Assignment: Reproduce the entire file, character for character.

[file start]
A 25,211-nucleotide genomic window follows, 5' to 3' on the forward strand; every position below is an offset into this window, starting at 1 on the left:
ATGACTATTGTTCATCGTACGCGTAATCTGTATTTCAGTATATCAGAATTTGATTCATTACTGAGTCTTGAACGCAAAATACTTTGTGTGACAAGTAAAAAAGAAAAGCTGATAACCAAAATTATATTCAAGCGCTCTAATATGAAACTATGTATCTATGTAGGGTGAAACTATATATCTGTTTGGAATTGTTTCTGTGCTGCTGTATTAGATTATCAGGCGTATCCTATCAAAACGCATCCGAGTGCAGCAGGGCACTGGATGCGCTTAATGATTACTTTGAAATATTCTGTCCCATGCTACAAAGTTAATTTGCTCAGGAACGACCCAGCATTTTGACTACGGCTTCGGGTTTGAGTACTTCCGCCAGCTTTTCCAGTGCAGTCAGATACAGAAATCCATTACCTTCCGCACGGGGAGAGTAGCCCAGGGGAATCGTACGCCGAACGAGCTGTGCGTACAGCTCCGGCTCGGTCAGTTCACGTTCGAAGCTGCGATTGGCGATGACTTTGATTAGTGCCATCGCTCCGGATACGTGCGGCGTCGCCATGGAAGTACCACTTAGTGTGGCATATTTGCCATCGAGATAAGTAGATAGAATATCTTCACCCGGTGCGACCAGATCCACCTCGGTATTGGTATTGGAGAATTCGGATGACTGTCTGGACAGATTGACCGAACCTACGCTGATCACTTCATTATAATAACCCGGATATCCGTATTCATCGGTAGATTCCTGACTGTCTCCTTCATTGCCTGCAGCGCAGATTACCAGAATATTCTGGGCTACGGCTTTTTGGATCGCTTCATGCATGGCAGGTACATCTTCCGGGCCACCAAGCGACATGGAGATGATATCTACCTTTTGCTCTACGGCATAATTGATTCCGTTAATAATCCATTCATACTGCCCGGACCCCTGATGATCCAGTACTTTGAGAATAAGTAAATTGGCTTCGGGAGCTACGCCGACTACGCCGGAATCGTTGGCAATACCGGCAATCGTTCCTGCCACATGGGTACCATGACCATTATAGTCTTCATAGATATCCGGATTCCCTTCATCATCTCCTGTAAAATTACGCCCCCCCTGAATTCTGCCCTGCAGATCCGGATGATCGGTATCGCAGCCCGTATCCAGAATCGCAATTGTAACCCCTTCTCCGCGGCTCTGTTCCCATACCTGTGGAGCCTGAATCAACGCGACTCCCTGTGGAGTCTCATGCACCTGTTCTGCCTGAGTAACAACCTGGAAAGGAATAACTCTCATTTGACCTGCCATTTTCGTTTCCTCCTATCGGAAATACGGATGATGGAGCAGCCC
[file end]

A 25,211-nucleotide genomic window follows, 5' to 3' on the forward strand; every position below is an offset into this window, starting at 1 on the left:
ATGACTATTGTTCATCGTACGCGTAATCTGTATTTCAGTATATCAGAATTTGATTCATTACTGAGTCTTGAACGCAAAATACTTTGTGTGACAAGTAAAAAAGAAAAGCTGATAACCAAAATTATATTCAAGCGCTCTAATATGAAACTATGTATCTATGTAGGGTGAAACTATATATCTGTTTGGAATTGTTTCTGTGCTGCTGTATTAGATTATCAGGCGTATCCTATCAAAACGCATCCGAGTGCAGCAGGGCACTGGATGCGCTTAATGATTACTTTGAAATATTCTGTCCCATGCTACAAAGTTAATTTGCTCAGGAACGACCCAGCATTTTGACTACGGCTTCGGGTTTGAGTACTTCCGCCAGCTTTTCCAGTGCAGTCAGATACAGAAATCCATTACCTTCCGCACGGGGAGAGTAGCCCAGGGGAATCGTACGCCGAACGAGCTGTGCGTACAGCTCCGGCTCGGTCAGTTCACGTTCGAAGCTGCGATTGGCGATGACTTTGATTAGTGCCATCGCTCCGGATACGTGCGGCGTCGCCATGGAAGTACCACTTAGTGTGGCATATTTGCCATCGAGATAAGTAGATAGAATATCTTCACCCGGTGCGACCAGATCCACCTCGGTATTGGTATTGGAGAATTCGGATGACTGTCTGGACAGATTGACCGAACCTACGCTGATCACTTCATTATAATAACCCGGATATCCGTATTCATCGGTAGATTCCTGACTGTCTCCTTCATTGCCTGCAGCGCAGATTACCAGAATATTCTGGGCTACGGCTTTTTGGATCGCTTCATGCATGGCAGGTACATCTTCCGGGCCACCAAGCGACATGGAGATGATATCTACCTTTTGCTCTACGGCATAATTGATTCCGTTAATAATCCATTCATACTGCCCGGACCCCTGATGATCCAGTACTTTGAGAATAAGTAAATTGGCTTCGGGAGCTACGCCGACTACGCCGGAATCGTTGGCAATACCGGCAATCGTTCCTGCCACATGGGTACCATGACCATTATAGTCTTCATAGATATCCGGATTCCCTTCATCATCTCCTGTAAAATTACGCCCCCCCTGAATTCTGCCCTGCAGATCCGGATGATCGGTATCGCAGCCCGTATCCAGAATCGCAATTGTAACCCCTTCTCCGCGGCTCTGTTCCCATACCTGTGGAGCCTGAATCAACGCGACTCCCTGTGGAGTCTCATGCACCTGTTCTGCCTGAGTAACAACCTGGAAAGGAATAACTCTCATTTGACCTGCCATTTTCGTTTCCTCCTATCGGAAATACGGATGATGGAGCAGCCC